If you are reading this Post, which is a slight departure from my normal offering, its all about building accessible websites for people with disabilities.
You can take a tour of my brand new amazing mobile device friendly website at here.
This is an issue that is close to my heart as person with severe sight loss, being able to access information on the internet has become an unwritten human right. Don’t worry I’m not going to go off on one, just wanting you to realise that it is something that most people without disabilities take for granted. There is a minefield of conflicting information out there floating around in the either telling us what we must do, how we must do it, but it neglects one piece of straightforward advice I can give to anyone – think about your audience and their needs. What difficulties are they having accessing the web. Then to use a good NLP technique, junk up. By addressing the more detailed access issues like being able to make the text bigger or changing to an inverted screen as I have done, think of the many other people who you did not intend to help who will now enjoy reading your website.
I have already received great feedback from Steve Nutt, a blind business owner of Computer Room Services. He found no issue using his screen reader to access my site.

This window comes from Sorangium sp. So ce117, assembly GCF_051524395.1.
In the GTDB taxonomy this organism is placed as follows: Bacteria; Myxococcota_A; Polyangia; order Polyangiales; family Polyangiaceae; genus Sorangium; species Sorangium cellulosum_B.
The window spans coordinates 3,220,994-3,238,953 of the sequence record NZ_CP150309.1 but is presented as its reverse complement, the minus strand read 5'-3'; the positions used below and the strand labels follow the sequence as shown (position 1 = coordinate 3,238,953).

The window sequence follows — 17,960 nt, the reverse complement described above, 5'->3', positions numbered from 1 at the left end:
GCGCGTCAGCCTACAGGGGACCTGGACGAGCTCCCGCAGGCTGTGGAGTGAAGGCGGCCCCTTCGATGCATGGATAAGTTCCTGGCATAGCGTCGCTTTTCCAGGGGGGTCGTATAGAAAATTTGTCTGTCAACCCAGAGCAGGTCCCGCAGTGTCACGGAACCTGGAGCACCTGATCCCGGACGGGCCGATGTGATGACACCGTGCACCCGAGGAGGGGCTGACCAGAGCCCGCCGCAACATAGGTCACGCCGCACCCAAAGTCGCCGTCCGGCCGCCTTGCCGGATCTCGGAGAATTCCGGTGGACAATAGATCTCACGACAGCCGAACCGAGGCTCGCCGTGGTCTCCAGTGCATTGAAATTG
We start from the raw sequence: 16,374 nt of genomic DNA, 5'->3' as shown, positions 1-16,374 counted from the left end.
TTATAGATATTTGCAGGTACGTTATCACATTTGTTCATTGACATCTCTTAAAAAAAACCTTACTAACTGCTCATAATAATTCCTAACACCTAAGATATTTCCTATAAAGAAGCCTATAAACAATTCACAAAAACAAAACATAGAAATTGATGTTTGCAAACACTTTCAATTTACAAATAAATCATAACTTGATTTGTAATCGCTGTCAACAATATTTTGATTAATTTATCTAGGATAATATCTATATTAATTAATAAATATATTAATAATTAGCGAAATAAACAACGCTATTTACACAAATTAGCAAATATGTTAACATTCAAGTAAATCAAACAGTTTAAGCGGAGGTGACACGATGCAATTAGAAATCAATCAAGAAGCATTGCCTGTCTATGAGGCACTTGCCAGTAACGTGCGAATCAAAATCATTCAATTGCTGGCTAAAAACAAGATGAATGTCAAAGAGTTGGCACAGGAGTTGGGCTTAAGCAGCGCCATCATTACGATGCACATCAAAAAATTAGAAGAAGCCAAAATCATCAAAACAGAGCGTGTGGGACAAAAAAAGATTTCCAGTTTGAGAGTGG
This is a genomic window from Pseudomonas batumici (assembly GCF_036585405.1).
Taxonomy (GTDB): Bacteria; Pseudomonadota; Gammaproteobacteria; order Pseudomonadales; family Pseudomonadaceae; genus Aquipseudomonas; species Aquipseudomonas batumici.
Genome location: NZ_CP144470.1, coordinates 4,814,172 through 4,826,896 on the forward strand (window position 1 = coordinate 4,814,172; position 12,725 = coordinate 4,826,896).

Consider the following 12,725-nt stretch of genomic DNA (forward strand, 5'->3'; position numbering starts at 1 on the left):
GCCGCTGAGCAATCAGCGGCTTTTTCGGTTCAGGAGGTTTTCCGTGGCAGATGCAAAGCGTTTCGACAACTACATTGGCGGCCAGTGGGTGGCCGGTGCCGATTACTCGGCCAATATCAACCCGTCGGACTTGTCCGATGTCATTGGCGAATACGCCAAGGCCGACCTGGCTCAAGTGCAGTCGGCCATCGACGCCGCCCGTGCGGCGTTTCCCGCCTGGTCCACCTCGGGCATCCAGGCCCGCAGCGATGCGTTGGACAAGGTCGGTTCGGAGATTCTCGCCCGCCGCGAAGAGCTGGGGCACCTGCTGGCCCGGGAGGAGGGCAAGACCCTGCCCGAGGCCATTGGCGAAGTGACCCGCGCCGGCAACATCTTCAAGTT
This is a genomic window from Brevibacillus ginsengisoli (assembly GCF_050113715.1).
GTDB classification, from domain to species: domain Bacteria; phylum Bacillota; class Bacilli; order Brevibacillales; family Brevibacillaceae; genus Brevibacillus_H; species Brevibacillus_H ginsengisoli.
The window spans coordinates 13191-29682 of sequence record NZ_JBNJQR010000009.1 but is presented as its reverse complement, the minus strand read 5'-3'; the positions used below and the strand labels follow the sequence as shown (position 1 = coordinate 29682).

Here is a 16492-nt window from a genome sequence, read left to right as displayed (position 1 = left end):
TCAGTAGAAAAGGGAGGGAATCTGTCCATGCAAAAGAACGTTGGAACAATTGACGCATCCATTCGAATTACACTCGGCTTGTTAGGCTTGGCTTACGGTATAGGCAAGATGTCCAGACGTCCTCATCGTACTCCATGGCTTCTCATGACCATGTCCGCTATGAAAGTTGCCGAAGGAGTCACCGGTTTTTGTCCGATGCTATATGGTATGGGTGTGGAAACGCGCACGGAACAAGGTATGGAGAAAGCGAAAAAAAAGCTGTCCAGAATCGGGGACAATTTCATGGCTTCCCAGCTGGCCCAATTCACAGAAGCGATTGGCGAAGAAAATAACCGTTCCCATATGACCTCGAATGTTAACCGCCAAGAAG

Another simple thing to consider is using a easy to read font and using a sensible size of font. Also, remember that many people with eye conditions and learning difficulties, such as Dyslexia find good contrast, text size and spacing crucial.
Now this is not a long Post because I want to make sure it is read until the end.
This is the most important bit.
Get your website to be mobile device friendly. Yes, this helps with ranking with search engines, but it also helps to access your website for people with disabilities. How many sites are truly mobile friendly? Not many, is yours? Mobile sites allow a person with severe sight loss to fit the site to the page, present the site differently using landscape on a tablet device or phone and to make text bigger using the accessibility features in your tablet or phone. Or, just use the toggle function on the right hand side of the page.
Can I just ask one favour, please take a look and let me know your honest opinions. I do listen and want to have a truly accessible website so that you can learn what I do to make a difference in other people’s lives.
I did’ have time to do all this myself and many of you won’t either. I use some fantastic web developers, Mike and Penny Jones of Outerbridge. See how they felt about this ongoing project here.
Keep speaking out